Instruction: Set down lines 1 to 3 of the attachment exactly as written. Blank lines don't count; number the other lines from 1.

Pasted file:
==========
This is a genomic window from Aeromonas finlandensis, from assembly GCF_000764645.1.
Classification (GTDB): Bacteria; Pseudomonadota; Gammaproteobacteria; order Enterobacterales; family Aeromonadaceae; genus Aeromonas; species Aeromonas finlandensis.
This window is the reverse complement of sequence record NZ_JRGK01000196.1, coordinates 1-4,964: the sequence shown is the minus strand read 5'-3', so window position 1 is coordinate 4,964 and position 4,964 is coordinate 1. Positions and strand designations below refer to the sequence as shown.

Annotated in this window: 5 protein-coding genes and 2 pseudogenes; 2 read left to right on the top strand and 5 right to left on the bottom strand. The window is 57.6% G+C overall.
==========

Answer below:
This is a genomic window from Aeromonas finlandensis, from assembly GCF_000764645.1.
Classification (GTDB): Bacteria; Pseudomonadota; Gammaproteobacteria; order Enterobacterales; family Aeromonadaceae; genus Aeromonas; species Aeromonas finlandensis.
This window is the reverse complement of sequence record NZ_JRGK01000196.1, coordinates 1-4,964: the sequence shown is the minus strand read 5'-3', so window position 1 is coordinate 4,964 and position 4,964 is coordinate 1. Positions and strand designations below refer to the sequence as shown.